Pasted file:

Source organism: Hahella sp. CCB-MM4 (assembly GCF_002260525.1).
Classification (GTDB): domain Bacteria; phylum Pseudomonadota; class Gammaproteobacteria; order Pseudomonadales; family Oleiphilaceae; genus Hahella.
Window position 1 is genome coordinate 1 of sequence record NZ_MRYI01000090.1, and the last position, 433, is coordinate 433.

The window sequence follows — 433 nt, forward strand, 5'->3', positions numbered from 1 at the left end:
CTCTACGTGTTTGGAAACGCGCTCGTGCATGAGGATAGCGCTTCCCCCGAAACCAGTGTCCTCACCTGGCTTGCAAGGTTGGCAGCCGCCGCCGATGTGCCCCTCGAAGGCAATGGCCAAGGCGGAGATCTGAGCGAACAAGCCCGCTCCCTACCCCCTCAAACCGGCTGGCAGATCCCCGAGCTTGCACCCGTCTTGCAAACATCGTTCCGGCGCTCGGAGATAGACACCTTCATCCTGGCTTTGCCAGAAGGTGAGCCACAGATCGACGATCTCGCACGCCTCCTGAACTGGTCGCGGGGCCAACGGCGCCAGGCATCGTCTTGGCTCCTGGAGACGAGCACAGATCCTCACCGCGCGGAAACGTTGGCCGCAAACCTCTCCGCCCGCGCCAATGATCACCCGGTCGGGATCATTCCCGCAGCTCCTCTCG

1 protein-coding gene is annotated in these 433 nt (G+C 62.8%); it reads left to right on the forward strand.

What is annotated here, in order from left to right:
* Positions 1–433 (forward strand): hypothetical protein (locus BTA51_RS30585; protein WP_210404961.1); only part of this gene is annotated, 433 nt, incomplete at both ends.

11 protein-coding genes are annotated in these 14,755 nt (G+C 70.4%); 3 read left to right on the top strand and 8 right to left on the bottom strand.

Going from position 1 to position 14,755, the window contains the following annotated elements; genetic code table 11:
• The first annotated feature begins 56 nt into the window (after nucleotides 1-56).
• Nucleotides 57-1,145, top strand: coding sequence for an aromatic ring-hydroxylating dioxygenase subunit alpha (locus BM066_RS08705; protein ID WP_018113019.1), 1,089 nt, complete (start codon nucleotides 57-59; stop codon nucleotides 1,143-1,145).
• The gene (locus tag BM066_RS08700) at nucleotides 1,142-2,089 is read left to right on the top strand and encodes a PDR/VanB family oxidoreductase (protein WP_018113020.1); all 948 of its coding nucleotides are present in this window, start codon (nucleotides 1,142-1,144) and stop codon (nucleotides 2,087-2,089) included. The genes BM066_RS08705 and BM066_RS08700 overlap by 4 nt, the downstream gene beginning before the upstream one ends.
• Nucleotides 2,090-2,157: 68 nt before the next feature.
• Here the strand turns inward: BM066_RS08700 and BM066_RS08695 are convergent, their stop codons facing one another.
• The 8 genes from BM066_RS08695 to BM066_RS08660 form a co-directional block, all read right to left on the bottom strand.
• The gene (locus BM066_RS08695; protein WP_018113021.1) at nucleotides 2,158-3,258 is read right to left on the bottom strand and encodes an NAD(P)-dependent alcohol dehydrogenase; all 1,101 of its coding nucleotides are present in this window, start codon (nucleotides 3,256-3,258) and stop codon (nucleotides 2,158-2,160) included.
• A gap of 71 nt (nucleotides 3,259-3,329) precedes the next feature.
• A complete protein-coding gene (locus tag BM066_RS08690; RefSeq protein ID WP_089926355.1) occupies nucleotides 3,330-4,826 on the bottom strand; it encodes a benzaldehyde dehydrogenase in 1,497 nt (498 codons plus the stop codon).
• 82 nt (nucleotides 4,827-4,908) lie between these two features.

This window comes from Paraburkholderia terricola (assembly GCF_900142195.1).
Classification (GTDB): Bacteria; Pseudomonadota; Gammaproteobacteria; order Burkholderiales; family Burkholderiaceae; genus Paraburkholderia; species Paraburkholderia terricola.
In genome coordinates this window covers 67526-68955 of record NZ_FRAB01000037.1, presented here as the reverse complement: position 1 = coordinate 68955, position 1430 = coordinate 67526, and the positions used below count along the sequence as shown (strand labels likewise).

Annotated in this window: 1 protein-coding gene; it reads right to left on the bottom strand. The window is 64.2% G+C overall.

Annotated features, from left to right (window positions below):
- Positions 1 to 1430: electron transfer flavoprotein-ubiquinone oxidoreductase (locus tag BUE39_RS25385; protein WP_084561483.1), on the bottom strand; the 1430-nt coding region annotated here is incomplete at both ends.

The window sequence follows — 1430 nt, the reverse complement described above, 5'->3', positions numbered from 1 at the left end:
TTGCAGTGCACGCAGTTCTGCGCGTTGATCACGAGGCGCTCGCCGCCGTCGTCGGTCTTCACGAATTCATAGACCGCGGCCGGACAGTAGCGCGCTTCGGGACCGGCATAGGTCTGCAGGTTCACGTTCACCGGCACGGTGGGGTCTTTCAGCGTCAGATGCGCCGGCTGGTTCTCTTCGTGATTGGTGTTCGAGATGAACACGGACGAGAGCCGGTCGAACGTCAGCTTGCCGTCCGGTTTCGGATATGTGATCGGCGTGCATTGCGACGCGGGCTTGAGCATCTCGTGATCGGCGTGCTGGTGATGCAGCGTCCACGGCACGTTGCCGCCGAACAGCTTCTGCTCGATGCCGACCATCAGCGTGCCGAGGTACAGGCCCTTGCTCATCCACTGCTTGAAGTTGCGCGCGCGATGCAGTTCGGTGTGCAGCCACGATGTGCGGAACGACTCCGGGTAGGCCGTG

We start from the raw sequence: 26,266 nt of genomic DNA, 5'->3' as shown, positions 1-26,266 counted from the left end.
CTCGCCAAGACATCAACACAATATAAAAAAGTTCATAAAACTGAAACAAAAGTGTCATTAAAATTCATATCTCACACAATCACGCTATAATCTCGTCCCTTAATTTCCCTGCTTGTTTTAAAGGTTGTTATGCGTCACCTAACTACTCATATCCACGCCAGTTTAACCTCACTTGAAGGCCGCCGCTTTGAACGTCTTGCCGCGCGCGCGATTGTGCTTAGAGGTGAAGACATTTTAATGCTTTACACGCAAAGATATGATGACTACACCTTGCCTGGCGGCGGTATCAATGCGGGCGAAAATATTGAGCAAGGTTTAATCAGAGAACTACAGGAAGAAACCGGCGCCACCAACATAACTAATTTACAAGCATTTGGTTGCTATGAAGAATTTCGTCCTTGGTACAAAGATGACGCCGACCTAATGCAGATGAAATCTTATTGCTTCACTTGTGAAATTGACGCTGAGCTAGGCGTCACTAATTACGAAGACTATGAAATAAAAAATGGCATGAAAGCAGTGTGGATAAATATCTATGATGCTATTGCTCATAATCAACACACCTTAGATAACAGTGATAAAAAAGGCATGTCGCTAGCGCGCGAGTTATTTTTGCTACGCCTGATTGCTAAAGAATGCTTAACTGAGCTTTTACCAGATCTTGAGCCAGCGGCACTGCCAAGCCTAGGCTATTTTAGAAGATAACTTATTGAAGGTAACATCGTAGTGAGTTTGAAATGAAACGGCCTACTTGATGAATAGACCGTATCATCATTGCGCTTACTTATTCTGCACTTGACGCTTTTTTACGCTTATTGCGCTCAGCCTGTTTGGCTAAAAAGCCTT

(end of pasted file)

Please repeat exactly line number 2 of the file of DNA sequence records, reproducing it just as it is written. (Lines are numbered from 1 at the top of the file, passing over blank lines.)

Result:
Classification (GTDB): domain Bacteria; phylum Pseudomonadota; class Gammaproteobacteria; order Pseudomonadales; family Oleiphilaceae; genus Hahella.